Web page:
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Steinway Grand Piano Parts

"Tickling the Ivories"

In 1973 an act of Congress made it illegal to import almost all elephant ivory and objects made from ivory, including ivory covered piano keys. Nearly a decade before this important decision, Steinway had already discontinued using ivory for piano keys. High quality plastic replaced the elephant ivory, which is not only superior to ivory (plastic does not yellow, nor does it crack or curl), but it also allows Steinway piano owners conscientious, cruelty free enjoyment of their instruments.

How Many Piano Keys?

Most pianos, including Steinway grand pianos, have 88 keys. Each key is either a "natural" or a "sharp" and when pressed, animates the action which, through a complex series of movements, causes the hammer to strike the proper string or strings.

Piano Keys / The Steinway Piano Keyboard

The modern Steinway piano keyboard is in many ways much the same as it's been since the 19th century. This is a good thing in that Steinway's technological innovations were sound and strong from the beginning. But some changes were made during the 20th century. The piano action has been improved and patented. With this, the lead weights inside the keys were given more meticulous and exact placement. This refinement of the keyboard gives the piano technician and piano restoration specialist the ability to adjust each key in relation to every other. The result is tangible, offering a smooth, exquisite balance across the entire keyboard.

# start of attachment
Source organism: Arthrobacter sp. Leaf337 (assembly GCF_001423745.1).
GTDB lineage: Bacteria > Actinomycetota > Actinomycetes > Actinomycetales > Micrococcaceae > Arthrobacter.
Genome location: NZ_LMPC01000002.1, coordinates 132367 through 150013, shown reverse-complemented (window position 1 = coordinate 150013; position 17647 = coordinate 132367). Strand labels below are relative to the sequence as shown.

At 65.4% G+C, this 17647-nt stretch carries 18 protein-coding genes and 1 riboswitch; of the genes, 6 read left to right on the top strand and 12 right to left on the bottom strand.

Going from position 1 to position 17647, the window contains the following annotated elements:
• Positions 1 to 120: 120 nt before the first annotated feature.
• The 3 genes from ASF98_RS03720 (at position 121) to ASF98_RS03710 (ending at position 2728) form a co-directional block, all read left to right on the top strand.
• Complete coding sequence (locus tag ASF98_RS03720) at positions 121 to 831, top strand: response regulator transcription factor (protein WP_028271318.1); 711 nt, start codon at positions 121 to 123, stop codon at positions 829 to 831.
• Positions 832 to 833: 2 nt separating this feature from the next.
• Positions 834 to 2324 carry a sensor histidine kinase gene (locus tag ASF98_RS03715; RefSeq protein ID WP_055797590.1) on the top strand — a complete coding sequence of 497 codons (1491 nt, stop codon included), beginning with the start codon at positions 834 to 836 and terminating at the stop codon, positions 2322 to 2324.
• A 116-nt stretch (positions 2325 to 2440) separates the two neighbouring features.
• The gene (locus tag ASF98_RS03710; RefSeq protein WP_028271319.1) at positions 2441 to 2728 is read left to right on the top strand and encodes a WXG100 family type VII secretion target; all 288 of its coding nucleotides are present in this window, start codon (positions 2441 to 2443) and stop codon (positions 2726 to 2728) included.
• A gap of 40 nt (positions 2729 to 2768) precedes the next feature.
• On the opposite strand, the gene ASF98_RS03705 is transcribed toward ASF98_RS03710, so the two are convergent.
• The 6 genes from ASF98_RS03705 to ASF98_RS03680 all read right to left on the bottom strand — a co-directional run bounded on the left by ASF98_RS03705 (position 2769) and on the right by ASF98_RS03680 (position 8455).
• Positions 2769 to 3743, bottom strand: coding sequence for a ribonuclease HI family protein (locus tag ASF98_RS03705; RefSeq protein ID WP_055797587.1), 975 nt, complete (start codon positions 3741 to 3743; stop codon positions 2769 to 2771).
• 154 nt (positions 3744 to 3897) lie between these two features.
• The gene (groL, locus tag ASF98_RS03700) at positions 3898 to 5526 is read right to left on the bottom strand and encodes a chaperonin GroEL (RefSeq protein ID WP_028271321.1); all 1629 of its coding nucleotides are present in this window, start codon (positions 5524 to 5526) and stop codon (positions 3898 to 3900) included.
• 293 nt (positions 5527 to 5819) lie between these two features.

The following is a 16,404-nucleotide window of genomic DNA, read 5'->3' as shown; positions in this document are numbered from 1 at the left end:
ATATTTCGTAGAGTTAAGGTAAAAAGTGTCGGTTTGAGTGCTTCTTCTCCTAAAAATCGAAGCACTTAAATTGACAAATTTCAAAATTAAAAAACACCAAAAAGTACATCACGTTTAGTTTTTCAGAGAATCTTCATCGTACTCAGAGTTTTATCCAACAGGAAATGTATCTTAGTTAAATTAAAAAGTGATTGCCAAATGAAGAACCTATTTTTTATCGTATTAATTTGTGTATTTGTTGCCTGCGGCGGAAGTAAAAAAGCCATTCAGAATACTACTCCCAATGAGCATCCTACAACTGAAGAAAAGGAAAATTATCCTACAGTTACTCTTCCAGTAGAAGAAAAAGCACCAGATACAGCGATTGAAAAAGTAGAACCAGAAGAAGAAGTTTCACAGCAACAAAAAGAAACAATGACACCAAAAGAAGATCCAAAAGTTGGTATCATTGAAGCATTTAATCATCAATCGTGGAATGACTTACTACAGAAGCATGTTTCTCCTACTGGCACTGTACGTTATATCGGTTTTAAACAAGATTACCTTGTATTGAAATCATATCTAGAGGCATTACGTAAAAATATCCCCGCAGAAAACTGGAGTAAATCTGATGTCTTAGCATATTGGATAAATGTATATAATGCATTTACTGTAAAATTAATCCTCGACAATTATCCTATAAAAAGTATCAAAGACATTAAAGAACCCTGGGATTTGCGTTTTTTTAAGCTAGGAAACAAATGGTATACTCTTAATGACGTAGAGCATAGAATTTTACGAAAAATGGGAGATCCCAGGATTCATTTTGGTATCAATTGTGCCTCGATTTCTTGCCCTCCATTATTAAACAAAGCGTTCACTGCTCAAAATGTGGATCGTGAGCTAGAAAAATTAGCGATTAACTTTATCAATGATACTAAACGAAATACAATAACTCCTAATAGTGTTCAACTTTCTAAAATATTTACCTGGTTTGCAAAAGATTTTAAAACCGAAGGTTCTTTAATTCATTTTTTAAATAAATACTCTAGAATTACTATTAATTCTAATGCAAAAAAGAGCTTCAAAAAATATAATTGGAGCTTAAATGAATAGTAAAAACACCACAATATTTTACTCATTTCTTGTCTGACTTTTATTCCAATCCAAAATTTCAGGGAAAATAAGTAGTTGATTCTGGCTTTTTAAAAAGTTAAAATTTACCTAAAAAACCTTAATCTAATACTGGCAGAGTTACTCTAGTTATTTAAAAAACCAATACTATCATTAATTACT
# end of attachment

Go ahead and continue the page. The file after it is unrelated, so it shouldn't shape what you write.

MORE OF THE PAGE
Another important 20th century change relating to keys and keyboard is that Steinway started using high quality plastic for the key covers (rather than elephant ivory). This animal friendly innovation was both practical, envrionmentally responsible and ahead of its time (see right sidebar).

To test the action and the keyboard, Steinway introduced a mechanized device which hits each and every key thousands of times, both to test the key's bounce and flexibility, and to season and indurate the hammer felts before shipment.

Sources (Click to reveal / conceal)

Good, Edwin M. Giraffes, Black Dragons, and Other Pianos: A Technological History from Cristofori to the Modern Concert Grand, 2nd Ed. Stanford, California: Stanford University Press, 2001

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© 2008 - 2009 Michael Sweeney Piano Craftsman
Michael Sweeney is a Craftsman Member of the Piano Technicians Guild
and the Master Piano Technicians of America.

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